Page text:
28 U.S.C. § 296 (emphasis added).
For the acting chief judge to seek the designation and assignment of a judge to participate in the en banc rehearing of this case would certainly be an unusual step upon a rare occasion, but it is authorized by the relevant statutes. Moreover, such a step would be no more unusual than the situation that calls for it, in which the en banc court has (supposedly) lost its quorum after granting rehearing en banc and thereby vacating the panel opinion. We therefore ought to make use of § 291 in order to enable us to carry out our absolute duty to render a decision in this case.
4. Holding the Case Over Until We Have a Quorum
One more way in which we could fulfill our duty to decide this case would be to follow the example set by the Supreme Court in North American Co. v. SEC, 320 U.S. 708, 64 S.Ct. 73, 88 L.Ed. 415 (1943) (mem.). In that case, the Supreme Court, which was one Justice short of a quorum, decided to hold the case over until such time as it had a quorum. Eventually the Court obtained a quorum and was able to decide the case. 327 U.S. 686, 66 S.Ct. 785, 90 L.Ed. 945 (1946).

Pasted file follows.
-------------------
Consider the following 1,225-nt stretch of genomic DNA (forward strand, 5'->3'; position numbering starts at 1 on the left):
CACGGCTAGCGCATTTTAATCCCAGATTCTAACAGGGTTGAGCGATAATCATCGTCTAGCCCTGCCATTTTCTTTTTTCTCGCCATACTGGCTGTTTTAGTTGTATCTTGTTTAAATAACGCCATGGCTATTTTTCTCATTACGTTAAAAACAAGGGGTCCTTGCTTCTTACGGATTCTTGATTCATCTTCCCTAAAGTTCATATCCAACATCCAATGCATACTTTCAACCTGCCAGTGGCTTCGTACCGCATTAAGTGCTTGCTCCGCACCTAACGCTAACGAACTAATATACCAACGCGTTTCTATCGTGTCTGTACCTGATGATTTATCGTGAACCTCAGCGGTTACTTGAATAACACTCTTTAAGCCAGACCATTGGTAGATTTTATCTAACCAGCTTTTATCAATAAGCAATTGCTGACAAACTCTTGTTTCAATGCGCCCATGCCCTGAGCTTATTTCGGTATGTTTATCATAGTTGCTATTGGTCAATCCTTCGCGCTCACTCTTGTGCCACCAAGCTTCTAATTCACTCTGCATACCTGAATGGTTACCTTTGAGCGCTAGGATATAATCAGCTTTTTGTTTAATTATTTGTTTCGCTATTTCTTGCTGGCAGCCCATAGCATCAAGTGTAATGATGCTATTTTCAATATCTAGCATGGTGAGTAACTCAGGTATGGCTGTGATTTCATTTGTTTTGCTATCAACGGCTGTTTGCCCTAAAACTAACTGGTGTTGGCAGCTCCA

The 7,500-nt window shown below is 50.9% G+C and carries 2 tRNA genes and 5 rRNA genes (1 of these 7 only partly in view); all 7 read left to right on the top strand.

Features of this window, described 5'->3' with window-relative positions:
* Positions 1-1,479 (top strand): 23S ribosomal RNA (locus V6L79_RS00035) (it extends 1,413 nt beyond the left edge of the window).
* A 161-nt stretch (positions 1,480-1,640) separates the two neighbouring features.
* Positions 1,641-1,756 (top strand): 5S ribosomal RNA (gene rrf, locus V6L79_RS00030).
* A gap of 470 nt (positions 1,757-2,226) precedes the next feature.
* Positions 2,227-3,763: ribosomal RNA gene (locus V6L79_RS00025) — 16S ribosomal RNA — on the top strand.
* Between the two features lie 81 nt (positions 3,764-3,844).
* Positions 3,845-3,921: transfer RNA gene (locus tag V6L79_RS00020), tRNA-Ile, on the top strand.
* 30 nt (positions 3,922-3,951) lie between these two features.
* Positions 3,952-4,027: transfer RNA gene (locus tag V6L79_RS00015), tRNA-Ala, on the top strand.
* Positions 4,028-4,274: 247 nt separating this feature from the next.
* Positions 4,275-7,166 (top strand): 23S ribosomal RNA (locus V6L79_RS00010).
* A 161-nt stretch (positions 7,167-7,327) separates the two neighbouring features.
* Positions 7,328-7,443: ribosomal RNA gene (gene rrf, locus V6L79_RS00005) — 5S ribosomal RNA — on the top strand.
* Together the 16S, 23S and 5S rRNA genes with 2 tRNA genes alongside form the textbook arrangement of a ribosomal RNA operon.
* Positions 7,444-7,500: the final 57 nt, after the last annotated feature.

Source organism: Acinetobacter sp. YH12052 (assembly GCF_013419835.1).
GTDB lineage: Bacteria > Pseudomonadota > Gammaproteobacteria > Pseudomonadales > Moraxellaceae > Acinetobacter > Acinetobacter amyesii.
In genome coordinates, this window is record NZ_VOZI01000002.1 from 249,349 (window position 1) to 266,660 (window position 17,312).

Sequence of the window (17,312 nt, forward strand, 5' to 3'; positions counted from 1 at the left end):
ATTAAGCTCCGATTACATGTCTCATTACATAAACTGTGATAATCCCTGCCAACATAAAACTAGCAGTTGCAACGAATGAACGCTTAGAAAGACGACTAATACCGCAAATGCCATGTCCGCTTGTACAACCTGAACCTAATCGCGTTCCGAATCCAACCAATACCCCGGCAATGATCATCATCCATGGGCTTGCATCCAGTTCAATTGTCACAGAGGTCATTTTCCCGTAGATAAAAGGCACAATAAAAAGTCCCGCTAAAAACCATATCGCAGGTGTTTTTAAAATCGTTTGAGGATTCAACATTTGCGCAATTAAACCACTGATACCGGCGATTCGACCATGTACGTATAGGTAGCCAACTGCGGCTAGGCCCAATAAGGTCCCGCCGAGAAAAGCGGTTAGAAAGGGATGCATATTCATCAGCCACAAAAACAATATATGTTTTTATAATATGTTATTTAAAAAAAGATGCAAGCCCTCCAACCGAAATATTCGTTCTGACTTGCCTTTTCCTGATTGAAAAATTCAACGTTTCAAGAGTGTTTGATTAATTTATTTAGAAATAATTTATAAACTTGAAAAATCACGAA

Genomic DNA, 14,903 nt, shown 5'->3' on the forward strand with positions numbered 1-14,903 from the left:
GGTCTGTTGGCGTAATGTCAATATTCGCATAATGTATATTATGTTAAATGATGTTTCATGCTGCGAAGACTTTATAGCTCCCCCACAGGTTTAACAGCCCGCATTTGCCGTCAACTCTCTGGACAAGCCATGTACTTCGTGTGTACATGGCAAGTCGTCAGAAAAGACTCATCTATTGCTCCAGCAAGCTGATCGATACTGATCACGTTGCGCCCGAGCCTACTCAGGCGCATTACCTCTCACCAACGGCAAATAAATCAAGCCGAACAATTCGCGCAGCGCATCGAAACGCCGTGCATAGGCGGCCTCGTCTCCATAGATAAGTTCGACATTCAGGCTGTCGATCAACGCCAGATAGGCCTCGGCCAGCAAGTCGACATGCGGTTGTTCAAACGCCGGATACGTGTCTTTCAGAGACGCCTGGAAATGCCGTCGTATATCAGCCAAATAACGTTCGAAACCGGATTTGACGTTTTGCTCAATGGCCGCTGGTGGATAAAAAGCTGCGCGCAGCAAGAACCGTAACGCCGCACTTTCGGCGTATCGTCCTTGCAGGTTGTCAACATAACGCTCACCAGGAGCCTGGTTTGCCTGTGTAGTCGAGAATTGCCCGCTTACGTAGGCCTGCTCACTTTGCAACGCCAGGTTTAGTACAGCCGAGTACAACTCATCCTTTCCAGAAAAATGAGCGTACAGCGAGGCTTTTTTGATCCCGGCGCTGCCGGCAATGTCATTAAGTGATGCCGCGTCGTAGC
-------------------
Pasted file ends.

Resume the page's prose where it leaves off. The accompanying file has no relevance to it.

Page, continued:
The circumstances of North American Co. were similar to those of this case in an important way. In 1943, the Supreme Court had reason to believe that Congress would soon amend the relevant statute in order to make it possible for the Court to obtain a quorum. See John P. Frank, Disqualification of Judges, 56 Yale L.J. 605, 626 nn. 82-84 (1947). (Ultimately Congress did not amend the statute, but Chief Justice Stone withdrew his recusal to allow the Court to decide the case. See id.) In the instant case, there is no indication that Congress will alter our quorum requirement, but there is an eight-month-old vacancy on this court. When the President and the Senate fill the vacancy, then nine out of seventeen active judges of this court — a majority — will be able to hear and decide this case (provided that the judge who is appointed is not disqualified). Thus, like the Supreme Court in North American Co., we have reason to believe that the political branches will soon give us a quorum, and we can wait for them to do so. It is unlikely that this court's current vacancy will continue for more than the two and a half years that the Supreme Court waited in North American Co.